French speakers often struggle with the pronunciation of the “th” and “h” sounds when speaking English. For example, they tend to substitute a “t” or “d” for “th” (“I tink dat” rather than “I think that”) and to drop the “h” (“old” instead of “hold”) or add one (“hice” rather than “ice”). Classically, these phenomena are explained by problems of perception and mental representation of sounds, which lead to incorrect sound production.

However, French speakers of English do not produce these pronunciation errors in a systematic way. For the same word, they alternate between an accurate pronunciation (“thank”) and an inaccurate one (“tank”). This empirical observation challenges the dominant theory, says Paul John, a professor in the Department of Modern Languages and Translation at Université du Québec à Trois-Rivières.

The researcher and his team wanted to better understand why these pronunciation errors vary. They presented 50 French-speaking Quebecers with a production task—essentially an oral presentation in English—as well as two tasks involving the perception of the “th” and “h” sounds.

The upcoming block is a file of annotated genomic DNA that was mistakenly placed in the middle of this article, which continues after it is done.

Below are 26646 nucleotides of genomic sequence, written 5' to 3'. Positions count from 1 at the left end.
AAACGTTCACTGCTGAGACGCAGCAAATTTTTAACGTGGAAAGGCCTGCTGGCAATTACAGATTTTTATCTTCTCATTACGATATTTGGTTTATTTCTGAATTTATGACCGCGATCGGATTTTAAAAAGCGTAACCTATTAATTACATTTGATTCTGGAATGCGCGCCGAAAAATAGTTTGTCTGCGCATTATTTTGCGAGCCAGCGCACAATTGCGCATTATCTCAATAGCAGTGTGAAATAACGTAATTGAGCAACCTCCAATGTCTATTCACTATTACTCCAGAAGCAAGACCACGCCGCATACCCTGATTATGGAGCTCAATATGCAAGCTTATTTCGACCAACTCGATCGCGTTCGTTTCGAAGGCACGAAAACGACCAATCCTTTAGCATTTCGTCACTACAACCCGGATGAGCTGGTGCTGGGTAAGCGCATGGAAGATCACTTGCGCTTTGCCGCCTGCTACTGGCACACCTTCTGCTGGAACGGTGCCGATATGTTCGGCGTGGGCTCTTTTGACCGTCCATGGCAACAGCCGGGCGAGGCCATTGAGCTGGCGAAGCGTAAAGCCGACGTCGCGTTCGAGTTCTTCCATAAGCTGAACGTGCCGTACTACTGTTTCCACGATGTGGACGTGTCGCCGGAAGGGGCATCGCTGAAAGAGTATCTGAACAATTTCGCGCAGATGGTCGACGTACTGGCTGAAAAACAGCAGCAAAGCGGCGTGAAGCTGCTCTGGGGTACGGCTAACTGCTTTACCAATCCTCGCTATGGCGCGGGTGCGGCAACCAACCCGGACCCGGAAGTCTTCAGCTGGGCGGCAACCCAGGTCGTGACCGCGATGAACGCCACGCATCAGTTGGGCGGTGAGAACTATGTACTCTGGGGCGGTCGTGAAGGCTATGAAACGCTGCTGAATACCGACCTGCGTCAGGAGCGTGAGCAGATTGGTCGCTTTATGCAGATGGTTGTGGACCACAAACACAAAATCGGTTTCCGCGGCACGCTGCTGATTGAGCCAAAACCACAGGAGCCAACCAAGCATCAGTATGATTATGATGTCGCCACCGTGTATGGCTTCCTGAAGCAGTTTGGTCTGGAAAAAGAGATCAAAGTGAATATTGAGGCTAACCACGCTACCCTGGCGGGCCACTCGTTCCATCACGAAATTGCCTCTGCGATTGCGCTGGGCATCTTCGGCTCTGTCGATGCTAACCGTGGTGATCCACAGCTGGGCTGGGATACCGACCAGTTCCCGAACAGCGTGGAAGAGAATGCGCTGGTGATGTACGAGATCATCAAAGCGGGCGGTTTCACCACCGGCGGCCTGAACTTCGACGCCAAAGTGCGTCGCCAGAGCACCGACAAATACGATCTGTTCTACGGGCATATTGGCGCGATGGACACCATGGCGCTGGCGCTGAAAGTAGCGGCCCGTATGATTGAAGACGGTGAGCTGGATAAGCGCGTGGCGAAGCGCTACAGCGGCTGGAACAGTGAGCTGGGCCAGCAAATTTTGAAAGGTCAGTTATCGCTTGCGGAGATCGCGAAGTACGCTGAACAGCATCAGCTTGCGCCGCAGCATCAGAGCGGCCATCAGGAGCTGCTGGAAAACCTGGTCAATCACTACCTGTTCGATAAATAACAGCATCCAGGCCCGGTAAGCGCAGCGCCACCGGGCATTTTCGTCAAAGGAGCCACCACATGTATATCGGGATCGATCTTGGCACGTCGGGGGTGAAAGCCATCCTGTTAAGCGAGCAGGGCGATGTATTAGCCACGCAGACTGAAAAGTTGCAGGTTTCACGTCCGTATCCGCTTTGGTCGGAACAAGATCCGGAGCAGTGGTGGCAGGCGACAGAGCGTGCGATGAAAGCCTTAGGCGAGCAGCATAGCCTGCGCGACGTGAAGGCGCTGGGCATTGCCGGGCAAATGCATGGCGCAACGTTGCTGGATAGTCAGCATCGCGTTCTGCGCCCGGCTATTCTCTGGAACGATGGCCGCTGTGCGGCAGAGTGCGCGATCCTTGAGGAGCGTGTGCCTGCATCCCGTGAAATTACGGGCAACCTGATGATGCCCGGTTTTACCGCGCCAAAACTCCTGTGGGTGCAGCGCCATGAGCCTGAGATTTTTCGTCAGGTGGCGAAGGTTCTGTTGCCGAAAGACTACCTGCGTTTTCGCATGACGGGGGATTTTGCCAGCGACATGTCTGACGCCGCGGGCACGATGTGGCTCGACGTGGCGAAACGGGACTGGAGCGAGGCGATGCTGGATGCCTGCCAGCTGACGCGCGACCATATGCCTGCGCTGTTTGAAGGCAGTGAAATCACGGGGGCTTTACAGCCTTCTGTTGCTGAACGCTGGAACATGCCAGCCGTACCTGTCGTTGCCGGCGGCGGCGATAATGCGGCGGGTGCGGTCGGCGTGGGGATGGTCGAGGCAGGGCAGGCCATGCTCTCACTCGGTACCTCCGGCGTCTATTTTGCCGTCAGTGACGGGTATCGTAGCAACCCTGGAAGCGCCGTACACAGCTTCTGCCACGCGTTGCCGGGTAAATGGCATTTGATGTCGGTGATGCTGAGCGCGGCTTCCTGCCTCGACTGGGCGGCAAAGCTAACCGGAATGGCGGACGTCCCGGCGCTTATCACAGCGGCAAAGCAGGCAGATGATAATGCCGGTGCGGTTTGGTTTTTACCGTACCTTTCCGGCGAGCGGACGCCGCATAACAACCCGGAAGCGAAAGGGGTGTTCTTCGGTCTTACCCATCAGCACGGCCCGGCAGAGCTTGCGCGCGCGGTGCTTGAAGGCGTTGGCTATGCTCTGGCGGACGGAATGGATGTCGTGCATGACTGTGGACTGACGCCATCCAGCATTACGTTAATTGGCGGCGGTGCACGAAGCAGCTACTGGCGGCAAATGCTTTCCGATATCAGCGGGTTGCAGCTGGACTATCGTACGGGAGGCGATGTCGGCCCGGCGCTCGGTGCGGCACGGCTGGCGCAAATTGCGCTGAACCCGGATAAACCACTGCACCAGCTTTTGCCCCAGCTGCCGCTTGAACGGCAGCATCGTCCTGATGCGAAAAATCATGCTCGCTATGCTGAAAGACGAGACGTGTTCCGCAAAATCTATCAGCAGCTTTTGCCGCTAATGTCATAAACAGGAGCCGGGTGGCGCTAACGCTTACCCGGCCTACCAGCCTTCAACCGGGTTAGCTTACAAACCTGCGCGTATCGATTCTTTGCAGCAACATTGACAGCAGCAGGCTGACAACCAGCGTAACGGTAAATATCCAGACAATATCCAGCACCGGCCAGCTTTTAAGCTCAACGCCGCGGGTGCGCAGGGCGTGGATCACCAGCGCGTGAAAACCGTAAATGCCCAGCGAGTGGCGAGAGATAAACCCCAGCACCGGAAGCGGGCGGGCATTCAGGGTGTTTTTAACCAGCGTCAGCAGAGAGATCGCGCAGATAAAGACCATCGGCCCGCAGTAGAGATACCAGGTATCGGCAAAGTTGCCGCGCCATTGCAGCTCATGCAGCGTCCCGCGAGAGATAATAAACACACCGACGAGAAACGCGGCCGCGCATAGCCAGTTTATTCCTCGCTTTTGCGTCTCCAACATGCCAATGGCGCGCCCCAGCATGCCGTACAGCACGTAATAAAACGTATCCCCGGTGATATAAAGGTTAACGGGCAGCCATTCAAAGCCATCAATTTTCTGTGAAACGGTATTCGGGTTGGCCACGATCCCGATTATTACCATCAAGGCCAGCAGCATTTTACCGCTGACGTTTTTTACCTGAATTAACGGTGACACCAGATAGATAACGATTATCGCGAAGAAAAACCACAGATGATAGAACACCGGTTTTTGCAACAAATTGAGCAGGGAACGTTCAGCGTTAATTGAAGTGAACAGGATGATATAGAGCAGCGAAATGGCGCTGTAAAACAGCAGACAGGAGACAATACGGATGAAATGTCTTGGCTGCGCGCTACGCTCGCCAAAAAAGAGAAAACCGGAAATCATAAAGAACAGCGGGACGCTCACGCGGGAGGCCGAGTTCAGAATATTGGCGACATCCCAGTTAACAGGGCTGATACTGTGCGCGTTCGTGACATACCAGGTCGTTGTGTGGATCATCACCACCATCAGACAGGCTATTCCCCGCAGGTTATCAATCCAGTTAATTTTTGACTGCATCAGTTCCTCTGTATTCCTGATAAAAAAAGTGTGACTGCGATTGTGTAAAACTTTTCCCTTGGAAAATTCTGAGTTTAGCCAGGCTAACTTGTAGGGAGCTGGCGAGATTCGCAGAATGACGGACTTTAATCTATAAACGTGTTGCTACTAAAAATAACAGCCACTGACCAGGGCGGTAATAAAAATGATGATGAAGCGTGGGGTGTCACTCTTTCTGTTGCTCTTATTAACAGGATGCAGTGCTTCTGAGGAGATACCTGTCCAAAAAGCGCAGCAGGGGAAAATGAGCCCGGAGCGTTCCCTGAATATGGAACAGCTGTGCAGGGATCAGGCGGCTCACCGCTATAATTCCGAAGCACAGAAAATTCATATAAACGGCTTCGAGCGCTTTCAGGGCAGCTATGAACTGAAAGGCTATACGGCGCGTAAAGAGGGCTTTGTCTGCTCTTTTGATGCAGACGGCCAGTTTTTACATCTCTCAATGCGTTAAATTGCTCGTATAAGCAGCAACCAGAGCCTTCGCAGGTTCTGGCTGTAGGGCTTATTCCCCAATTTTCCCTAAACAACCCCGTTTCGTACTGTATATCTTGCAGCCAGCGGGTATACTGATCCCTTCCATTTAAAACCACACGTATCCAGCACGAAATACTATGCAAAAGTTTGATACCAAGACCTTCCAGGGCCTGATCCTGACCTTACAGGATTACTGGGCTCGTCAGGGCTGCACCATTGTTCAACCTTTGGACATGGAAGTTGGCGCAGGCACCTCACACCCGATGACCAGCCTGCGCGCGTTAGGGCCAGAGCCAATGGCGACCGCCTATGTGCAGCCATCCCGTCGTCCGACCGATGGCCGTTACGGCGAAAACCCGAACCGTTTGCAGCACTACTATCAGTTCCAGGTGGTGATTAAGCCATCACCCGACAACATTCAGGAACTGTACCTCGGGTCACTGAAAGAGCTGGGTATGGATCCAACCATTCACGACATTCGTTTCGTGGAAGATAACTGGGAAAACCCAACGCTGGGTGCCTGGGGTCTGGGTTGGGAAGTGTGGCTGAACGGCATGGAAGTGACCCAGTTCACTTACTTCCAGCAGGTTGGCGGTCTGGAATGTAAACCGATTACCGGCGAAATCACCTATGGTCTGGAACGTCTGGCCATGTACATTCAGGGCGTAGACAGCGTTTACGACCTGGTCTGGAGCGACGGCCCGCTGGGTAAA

The results of the experiment suggest that French speakers of English develop approximate representations for new second language sounds rather than phonological representations based on distinctive features, as do native English speakers. As a result, they only manage to properly perceive and pronounce the “th” and “h” sounds some of the time. These results could have an impact on the teaching of ESL pronunciation, for example, by encouraging learners to practice their perception and production of the “th” and “h” sounds in order to better express themselves despite inaccurate representations.